Some might objectPublished 11:00pm Wednesday, January 1, 2014
By Daniel Sutter
Last week I said that the offshoring of jobs due to high salaries of American workers indicated strength in the economy. High salaries reflect that workers provide significant value to many businesses and give firms a message to use less American labor if possible, which leads to offshoring.
Thousands of Americans who have suffered a decline in their standard of living after losing their jobs to offshoring would likely object to my assessment. Does the failure of many victims of offshoring to move onto other high-paying jobs refute my point? Not necessarily, but their struggles highlight some labor market complications which require an elaboration of my story.
Let’s first look at some numbers. The Bureau of Labor Statistics has surveyed of workers who lose their jobs since 1984, with the most recent survey in 2012. The most relevant results concern displaced long tenured workers, individuals who lost jobs after being with an employer for at least three years. Six million long term workers lost their jobs between 2009 and 2011. How were they doing as of 2012?
The bad news was that almost half of the displaced workers were not employed. About one million were no longer seeking work. Some of these one million workers were near retirement and decided to not seek out a new job. Yet others surely gave up looking for a job or went on disability. The unemployment rate for displaced long term workers, which excludes those not seeking work, was just under 33%, clearly a problematic level.
A more favorable picture emerges from the three million displaced workers who previously were employed full time. Almost 80% of these individuals were employed again full time in 2012, with another 14% working part time. Almost half of those with new full time jobs were making as much or more than previously, including 350,000 who had increased their earnings by over 20%. High salaries reflect demand by employers, so not surprisingly many people found new high paying jobs.
Why have the others not done so well? A number of factors have contributed, beginning with geography. While workers with certain skills may be in high demand, the jobs may not be in the communities hit by offshoring. Economists sometimes ignore this, or simply assume people will relocate to jobs. But moving is costly, and the cost exceeds packing up the house; the cost of moving away from friends and family must be included. Some people will not want to move across the state, much less the country, even for a high paying job. And a person who has moved before may be unwilling to do so now.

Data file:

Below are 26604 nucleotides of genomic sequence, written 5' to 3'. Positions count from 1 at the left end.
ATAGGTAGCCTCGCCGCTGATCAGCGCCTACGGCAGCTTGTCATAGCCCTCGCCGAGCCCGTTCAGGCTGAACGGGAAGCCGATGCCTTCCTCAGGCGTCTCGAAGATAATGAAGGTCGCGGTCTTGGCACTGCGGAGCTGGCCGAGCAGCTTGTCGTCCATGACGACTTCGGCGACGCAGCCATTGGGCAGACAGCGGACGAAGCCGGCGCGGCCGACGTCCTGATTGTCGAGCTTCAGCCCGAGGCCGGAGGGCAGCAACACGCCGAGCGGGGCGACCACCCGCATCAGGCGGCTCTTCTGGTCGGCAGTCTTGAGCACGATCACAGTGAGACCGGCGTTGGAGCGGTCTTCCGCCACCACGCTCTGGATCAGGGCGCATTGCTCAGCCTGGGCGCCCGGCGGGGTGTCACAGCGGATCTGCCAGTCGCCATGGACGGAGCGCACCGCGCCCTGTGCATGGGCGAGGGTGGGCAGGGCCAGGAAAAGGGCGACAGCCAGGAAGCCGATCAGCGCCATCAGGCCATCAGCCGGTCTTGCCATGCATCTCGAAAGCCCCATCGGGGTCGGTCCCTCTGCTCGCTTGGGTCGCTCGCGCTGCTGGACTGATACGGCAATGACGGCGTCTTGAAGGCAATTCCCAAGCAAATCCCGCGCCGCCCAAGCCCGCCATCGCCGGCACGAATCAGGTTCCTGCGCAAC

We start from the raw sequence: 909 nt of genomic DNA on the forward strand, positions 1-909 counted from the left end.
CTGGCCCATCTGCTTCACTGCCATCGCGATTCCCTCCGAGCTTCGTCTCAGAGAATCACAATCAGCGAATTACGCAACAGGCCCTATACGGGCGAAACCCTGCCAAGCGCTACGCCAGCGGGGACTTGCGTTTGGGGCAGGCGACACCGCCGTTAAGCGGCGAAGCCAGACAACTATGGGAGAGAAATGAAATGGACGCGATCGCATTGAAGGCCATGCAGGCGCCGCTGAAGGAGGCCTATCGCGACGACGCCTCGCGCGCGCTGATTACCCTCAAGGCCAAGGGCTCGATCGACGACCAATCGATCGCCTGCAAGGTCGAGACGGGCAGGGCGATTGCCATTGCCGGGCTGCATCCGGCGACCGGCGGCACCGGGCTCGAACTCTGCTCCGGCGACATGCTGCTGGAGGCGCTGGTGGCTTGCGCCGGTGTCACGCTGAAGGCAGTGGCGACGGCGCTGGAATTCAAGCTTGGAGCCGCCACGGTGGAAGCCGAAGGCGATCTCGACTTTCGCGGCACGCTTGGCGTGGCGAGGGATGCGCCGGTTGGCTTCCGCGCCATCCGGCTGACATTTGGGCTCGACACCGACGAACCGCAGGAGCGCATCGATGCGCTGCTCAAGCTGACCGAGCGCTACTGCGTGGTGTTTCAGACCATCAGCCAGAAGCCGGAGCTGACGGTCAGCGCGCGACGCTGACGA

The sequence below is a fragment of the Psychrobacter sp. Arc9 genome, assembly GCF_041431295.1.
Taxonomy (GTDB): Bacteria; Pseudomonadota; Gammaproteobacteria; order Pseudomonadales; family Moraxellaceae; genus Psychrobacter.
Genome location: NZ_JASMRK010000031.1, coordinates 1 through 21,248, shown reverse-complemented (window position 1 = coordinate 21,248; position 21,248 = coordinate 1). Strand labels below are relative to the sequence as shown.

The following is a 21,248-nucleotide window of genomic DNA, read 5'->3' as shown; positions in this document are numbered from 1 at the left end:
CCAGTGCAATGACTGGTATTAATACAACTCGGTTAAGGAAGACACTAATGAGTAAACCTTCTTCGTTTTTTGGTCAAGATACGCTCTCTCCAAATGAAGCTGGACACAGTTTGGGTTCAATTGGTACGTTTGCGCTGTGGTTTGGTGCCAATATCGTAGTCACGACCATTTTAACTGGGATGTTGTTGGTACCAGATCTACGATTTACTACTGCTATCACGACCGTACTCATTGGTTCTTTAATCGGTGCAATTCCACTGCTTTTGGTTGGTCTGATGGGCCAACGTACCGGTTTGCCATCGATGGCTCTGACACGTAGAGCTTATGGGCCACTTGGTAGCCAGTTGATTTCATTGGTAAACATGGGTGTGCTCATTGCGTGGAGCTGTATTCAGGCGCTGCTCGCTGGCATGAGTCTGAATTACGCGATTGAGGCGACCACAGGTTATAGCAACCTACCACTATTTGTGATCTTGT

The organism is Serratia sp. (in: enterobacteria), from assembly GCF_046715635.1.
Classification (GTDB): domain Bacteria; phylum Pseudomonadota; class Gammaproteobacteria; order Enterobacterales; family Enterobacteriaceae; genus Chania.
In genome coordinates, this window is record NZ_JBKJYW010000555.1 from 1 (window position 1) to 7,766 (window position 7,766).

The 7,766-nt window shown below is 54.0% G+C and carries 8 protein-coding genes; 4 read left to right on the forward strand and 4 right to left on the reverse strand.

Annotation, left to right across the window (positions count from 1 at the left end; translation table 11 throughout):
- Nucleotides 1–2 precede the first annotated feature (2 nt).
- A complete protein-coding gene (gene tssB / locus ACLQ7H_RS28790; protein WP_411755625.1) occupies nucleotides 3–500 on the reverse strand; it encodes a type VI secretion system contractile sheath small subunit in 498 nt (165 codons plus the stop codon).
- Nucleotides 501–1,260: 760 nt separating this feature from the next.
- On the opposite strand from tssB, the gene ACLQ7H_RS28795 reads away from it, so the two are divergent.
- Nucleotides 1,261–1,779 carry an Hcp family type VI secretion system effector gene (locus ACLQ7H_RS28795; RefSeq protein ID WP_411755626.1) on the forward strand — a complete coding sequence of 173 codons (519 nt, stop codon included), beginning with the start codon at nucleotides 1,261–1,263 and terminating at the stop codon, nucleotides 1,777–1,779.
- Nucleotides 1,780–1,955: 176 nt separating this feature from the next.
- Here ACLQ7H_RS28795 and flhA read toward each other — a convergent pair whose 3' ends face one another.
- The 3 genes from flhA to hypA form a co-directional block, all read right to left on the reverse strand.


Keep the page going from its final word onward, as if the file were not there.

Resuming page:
One limiting factor in many job searches is a spouse with a high paying job who cannot easily relocate. Many long tenured, part time workers could well have been in these circumstances. Only 20% of previously part time workers were working in 2012, likely due to a geographically limited search.
New technology periodically either phases out certain types of jobs or allows them to be offshored. Workers must then learn new skills that are currently in demand. Competing for a dwindling number of jobs requiring the old skills is often an alternative to investing in new skills. The value of investing in new skills will depend in part on how long one intends to work. Less than 25% of displaced long term workers over 65 were employed in 2012, because the need to retrain makes retirement more attractive.
Economists like to say that absent government interference, markets allocate resources to their most highly valued uses. But labor is supplied by real people with families and community ties and at different points in their careers. These “resources” have other goals which render conclusions from aggregate statistics problematic. We might be tempted to use average earnings to evaluate the market response to offshoring, but taking a high paying job away from family and friends would make some people worse off. Economists sometimes ignore these complications, but real markets actually manage the complexity of personal circumstances exceedingly well, balancing the needs of employers with the preferences of workers.
Daniel Sutter is the Charles G. Koch Professor of Economics with the Manuel Johnson Center for Political Economy at Troy University. Respond to him at firstname.lastname@example.org and like the Johnson Center on Facebook.